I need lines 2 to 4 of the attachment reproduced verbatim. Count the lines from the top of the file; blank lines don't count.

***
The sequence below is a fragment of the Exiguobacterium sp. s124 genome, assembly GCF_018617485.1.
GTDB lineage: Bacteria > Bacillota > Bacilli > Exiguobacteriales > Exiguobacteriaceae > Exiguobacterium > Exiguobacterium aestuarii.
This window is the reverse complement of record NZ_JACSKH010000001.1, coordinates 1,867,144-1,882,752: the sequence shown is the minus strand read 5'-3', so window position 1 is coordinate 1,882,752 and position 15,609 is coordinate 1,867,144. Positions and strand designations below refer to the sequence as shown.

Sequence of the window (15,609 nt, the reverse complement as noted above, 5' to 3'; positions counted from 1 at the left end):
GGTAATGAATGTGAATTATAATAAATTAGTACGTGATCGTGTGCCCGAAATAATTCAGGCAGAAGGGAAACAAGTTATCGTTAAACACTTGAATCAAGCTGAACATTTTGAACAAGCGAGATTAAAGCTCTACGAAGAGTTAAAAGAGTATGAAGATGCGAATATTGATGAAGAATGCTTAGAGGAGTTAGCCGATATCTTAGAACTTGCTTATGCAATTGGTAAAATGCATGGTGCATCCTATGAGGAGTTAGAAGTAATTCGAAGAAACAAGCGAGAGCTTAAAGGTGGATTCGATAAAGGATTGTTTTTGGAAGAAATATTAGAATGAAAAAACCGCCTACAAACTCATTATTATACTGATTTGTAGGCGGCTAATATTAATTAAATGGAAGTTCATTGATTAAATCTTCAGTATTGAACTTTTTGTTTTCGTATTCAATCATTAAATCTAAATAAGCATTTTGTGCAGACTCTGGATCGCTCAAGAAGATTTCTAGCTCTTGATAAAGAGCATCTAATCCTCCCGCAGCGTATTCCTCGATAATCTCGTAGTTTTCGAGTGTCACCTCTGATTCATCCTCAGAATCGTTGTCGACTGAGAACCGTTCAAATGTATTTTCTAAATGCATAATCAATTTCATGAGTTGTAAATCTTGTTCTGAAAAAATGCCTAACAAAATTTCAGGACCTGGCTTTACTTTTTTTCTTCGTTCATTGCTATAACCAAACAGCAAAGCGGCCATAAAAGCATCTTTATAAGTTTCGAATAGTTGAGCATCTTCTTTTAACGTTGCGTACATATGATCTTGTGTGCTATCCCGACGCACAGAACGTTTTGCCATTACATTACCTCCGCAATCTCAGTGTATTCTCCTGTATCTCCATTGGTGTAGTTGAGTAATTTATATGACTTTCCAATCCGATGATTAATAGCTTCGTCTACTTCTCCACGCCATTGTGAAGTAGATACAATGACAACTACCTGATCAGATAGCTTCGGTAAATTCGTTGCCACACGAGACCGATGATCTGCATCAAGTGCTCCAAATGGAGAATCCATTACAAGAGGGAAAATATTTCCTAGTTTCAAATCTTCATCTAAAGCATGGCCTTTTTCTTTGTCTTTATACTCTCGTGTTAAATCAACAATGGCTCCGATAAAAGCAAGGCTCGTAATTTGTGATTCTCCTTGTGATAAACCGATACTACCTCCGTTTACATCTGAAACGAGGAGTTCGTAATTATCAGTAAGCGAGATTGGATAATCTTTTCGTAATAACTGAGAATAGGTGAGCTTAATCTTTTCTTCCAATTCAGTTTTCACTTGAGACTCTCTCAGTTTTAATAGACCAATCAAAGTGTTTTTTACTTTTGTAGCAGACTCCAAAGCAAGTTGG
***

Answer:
GTDB lineage: Bacteria > Bacillota > Bacilli > Exiguobacteriales > Exiguobacteriaceae > Exiguobacterium > Exiguobacterium aestuarii.
This window is the reverse complement of record NZ_JACSKH010000001.1, coordinates 1,867,144-1,882,752: the sequence shown is the minus strand read 5'-3', so window position 1 is coordinate 1,882,752 and position 15,609 is coordinate 1,867,144. Positions and strand designations below refer to the sequence as shown.

Sequence of the window (15,609 nt, the reverse complement as noted above, 5' to 3'; positions counted from 1 at the left end):